Image: The pou residing at the Te Wānanga o Aotearoa campus
The contemporary sculpture that was designed for the opening of the Tauranga site symbolises Te Wānanga o Aotearoa and what it means to be one of its tauira, says female carver Stormy Kara.
Stormy of Ngāti Kahungunu, Cook Islands and Tainui descent was commissioned to carve the pou that features both traditional and modern designs including a stainless steel koru shaped face which represents the founders of the wānanga.
“The wheku represents the founders views and values passed on throughout the years for both tauira and kaiako alike.”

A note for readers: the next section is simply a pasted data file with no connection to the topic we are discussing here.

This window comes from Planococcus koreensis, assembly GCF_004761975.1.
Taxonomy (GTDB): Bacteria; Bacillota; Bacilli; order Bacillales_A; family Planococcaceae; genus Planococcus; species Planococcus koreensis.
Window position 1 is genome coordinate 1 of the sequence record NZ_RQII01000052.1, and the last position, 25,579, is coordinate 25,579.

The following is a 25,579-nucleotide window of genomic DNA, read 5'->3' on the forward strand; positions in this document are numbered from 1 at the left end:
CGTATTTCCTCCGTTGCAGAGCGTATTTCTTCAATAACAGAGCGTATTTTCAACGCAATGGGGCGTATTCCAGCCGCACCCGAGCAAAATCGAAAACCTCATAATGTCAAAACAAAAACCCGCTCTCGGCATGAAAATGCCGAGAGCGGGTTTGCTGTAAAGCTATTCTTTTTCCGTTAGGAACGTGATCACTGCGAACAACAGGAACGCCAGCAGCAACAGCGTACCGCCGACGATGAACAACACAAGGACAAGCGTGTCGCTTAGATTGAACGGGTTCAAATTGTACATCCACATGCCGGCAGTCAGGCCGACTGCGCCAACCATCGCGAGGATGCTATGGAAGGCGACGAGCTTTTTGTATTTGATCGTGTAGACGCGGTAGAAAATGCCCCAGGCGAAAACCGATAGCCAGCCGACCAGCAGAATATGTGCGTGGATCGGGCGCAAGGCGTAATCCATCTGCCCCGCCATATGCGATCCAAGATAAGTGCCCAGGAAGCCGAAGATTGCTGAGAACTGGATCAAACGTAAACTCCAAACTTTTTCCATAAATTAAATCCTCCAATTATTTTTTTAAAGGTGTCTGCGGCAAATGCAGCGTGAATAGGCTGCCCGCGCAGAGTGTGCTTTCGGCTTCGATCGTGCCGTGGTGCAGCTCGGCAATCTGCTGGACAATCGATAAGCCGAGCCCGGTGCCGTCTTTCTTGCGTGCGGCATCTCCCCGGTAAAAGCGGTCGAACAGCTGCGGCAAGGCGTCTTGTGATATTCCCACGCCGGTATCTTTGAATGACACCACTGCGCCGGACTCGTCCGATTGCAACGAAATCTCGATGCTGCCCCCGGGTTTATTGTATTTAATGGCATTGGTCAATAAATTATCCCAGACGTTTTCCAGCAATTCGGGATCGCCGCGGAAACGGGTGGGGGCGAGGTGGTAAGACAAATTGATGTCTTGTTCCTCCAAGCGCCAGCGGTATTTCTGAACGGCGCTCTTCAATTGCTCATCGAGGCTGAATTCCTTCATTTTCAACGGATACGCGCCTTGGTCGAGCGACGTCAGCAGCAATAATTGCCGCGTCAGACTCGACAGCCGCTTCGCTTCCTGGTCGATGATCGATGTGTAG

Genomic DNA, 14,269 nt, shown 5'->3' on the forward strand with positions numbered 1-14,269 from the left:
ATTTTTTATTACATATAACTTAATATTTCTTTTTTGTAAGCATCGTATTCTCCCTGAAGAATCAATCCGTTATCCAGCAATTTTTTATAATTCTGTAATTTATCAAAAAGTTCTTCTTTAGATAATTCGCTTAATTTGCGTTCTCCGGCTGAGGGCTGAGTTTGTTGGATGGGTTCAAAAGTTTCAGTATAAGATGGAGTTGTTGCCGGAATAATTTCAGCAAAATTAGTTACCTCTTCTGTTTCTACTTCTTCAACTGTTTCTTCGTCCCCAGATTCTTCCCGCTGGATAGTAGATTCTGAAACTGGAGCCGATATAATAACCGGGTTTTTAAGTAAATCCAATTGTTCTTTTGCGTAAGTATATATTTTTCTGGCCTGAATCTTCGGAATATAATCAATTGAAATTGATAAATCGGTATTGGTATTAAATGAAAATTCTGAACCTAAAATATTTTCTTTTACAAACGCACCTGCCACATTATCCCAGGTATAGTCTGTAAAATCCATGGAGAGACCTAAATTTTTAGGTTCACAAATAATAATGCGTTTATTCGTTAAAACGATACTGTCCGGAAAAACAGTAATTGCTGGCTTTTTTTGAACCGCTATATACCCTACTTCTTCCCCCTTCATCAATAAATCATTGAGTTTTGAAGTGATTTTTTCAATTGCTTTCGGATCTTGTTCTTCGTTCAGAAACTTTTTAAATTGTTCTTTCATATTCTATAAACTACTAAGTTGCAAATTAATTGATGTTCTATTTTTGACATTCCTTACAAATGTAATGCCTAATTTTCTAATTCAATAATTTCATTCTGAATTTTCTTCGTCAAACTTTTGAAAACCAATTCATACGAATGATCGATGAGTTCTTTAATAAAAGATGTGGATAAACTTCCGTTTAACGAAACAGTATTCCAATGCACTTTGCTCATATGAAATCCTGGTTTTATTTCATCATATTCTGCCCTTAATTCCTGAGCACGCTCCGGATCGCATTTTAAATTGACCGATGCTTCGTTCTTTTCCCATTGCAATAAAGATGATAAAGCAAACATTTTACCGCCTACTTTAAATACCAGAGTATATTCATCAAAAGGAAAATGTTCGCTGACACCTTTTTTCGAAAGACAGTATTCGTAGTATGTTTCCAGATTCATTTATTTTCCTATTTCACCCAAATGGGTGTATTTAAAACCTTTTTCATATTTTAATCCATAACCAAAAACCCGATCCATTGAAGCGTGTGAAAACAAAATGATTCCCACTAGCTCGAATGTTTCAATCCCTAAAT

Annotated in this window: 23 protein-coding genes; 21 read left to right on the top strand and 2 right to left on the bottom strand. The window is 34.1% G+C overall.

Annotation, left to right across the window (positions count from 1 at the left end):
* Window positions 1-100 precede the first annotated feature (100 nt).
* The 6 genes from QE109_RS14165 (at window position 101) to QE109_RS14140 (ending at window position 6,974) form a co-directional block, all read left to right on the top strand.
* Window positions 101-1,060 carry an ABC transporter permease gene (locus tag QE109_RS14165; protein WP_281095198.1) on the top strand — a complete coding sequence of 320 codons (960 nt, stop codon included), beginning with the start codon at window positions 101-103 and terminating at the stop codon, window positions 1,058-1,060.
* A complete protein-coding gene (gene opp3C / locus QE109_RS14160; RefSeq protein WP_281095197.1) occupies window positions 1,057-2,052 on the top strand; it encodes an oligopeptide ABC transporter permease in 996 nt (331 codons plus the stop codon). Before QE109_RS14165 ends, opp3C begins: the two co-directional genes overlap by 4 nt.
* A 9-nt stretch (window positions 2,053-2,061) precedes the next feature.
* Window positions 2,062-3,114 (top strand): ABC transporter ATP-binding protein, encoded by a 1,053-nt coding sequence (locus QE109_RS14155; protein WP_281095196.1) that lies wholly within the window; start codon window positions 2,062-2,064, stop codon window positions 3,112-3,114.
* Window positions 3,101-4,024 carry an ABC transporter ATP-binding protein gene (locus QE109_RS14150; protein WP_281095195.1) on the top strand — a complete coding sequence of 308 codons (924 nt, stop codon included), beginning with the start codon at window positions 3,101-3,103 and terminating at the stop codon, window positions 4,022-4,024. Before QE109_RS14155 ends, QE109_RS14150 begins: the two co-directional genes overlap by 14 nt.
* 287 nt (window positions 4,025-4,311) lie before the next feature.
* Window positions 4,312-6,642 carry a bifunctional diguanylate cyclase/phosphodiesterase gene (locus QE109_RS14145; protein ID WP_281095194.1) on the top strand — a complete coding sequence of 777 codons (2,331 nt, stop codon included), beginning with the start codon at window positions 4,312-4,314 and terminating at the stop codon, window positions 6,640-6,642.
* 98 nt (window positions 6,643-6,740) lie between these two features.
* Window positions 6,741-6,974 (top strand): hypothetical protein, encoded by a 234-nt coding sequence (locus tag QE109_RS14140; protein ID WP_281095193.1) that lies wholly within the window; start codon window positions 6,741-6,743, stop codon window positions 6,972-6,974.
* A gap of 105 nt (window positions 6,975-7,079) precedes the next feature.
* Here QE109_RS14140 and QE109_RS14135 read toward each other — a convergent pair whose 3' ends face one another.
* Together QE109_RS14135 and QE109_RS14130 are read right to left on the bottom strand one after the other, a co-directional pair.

One of the panels signifies the tauira journey and carved in a kōwhaiwhai pattern known as koiri that depicts tauira flourishing as they gain more knowledge in their academic journey.
The front panel carved in the form of rauponga, symbolises the ribcage, and in the intricately carved panel the ribs sit in opposing directions.
“This represents individuality and the very unique way in which Te Wānanga o Aotearoa provides tertiary education compared to other institutions in the world.”
The title of the sculpture “Kaura, Kaura, Kaura - Reveal, Reveal, Reveal comes from a Cook Islands karakia and translates in english to reveal, reveal, reveal your sacred teachings.
“This is a karakia I hold close to my heart as it applies to so many situations,” says Stormy. “Because of that I thought it to be the perfect title as I have learnt so much while putting it together and hope that it continues to teach and watch over many more in years to come.”